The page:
Multiple camera control: With a single smartphone, you can control multiple Virb 360 units, enabling you to capture a scene from multiple angles. One Virb 360 creates a master camera while other units become “extended” cameras. Garmin hasn’t specified the limit on the number of units.
Instant On: Here you are just minding your business when suddenly something interesting happens and you want to capture it with your 360 camera. But by the time you turn on your camera and start it up, it’s over. Been there, done that. But on the Virb 360, even with the Virb 360 turned off, you can simply slide the record switch and it will immediately turn on and begin recording, which means it’s ready to shoot any time.
Actually, it’s not the first 360 camera to do this. The Nikon Keymission 360 also has an instant on feature that allows you to begin recording instantly with the camera starting from standby. However, on the Keymission 360, this often resulted in the button being pressed accidentally in my bag, and it became an annoyance for me. With the Virb 360, you record by sliding a switch instead of pressing a button, thus making it less likely that you’ll accidentally record footage.
It’s also worth noting that the Garmin Virb 360 also has customizable stitching, allowing users to set the focal distance used for stitching to near or far depending on the scene. It also has a photo intervalometer, The measurement of the brightness and range (latitude) of light being captured by the camera. Exposure is governed by ca... More bracketing, a solution to cut down on wind Undesirable variations of brightness and/or color in an image that typically occur when recording at high ISOs in digita... More, and manual shutter with a 30-second shutter speed. I go into more details on each of these features here.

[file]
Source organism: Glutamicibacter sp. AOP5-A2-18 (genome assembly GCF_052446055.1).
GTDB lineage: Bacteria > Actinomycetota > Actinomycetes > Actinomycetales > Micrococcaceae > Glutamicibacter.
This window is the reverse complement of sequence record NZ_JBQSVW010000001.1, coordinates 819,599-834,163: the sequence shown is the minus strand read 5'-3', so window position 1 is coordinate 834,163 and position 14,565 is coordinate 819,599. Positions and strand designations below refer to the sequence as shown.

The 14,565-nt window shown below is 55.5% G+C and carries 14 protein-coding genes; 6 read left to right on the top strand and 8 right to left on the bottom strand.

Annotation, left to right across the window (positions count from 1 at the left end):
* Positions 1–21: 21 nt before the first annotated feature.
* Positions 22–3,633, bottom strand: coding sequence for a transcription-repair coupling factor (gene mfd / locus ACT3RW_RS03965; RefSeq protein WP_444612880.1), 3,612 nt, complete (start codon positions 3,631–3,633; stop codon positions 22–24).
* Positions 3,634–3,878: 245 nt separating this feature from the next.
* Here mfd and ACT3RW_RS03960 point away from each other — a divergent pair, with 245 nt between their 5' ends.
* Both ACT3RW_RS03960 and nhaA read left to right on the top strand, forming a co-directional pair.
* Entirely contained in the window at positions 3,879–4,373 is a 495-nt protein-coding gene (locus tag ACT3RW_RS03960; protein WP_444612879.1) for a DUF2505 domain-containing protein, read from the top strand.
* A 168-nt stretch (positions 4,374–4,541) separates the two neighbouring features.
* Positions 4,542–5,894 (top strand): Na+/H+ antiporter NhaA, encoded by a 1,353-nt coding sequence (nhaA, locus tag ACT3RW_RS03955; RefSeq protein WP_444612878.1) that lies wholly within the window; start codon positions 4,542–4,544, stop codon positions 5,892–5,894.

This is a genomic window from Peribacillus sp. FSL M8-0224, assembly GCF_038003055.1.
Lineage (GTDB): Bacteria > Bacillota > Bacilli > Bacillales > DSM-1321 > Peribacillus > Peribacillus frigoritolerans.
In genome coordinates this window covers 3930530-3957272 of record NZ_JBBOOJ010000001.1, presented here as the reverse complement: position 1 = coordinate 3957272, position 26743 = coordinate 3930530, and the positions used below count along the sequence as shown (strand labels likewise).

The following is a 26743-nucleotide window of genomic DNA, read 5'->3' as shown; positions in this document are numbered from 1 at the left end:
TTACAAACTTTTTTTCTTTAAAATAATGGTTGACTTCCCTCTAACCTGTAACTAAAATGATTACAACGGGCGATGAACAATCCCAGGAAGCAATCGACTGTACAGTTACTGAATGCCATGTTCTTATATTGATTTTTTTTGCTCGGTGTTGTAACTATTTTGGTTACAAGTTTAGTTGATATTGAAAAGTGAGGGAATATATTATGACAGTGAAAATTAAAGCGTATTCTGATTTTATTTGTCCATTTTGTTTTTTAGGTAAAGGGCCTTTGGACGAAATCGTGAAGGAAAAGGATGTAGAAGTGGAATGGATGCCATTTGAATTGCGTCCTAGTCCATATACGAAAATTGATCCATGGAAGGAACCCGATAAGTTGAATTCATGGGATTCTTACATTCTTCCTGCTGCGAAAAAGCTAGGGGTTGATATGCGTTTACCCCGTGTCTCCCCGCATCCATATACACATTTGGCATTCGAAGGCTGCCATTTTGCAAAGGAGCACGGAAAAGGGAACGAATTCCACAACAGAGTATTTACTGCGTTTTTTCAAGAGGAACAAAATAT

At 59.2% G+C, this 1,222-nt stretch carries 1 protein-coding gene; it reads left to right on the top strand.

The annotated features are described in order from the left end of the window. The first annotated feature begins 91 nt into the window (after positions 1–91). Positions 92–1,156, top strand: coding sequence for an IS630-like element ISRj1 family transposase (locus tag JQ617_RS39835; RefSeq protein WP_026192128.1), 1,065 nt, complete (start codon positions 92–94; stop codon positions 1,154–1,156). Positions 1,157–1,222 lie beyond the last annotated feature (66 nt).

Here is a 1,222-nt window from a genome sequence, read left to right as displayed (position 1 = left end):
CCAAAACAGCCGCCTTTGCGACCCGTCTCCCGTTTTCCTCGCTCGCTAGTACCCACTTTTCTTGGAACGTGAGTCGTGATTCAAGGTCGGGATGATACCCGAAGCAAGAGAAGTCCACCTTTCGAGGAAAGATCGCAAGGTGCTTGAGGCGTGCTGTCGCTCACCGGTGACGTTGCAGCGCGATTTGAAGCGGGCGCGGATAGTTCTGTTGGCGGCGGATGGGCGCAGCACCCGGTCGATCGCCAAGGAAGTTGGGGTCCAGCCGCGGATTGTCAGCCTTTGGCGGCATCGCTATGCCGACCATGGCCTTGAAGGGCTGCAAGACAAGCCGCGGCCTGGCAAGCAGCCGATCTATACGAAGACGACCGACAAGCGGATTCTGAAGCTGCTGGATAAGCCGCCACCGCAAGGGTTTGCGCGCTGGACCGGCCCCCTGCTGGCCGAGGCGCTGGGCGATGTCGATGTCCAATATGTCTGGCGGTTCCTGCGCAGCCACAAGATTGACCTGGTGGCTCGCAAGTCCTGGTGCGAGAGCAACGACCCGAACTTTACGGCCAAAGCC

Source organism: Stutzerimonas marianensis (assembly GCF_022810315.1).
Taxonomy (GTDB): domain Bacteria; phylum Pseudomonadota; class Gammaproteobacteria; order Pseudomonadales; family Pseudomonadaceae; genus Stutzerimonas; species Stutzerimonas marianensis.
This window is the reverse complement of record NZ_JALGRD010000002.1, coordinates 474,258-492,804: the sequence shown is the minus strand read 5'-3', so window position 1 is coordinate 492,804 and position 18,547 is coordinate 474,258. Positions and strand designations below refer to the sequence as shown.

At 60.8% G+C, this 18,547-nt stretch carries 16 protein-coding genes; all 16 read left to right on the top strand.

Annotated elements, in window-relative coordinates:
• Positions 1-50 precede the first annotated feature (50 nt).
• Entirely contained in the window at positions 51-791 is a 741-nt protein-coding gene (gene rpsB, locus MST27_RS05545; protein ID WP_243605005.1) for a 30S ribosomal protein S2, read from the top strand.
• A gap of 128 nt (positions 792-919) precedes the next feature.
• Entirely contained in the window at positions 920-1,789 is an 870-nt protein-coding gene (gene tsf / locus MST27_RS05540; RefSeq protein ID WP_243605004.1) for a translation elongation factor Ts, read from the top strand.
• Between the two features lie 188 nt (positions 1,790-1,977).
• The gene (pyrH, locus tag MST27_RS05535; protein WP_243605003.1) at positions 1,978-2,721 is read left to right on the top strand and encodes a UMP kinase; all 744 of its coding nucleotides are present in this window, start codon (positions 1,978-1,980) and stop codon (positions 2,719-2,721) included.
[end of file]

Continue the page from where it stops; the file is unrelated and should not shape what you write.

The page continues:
Invisible hands-free third person mount
Even though there are a few third-person camera mounts already out there, like the Sail Video System, the mount I made for the Xiaomi Mi Sphere is invisible–even to a 360 camera. I made the mount using a Benro MK10 selfie stick, a vented bike helmet and zip ties. (Note: For this video, I used the Xiaomi’s half The number of pixels in an image, typically presented as a ratio of the total pixels on x axis to the total pixels on th... More to get 60 fps).
The mount works because of the Xiaomi’s slim profile, which among other things minimizes the The bottom of the sphere.. It also takes advantage of the Xiaomi’s A process to reduce shakiness caused by an unstable camera., which keeps the horizon level even as I move my head around. This combination is lightweight, portable, inexpensive and, as you can see from the video, it works!
In other news, the 12th annual IVRPA Conference was held over the weekend in Vienna, and DroneVolt has a new 360 camera rig on a remote controlled dolly called the Janus 360 VR Bot, but I don’t have those specs yet.
And that’s the week in 360! See you next week.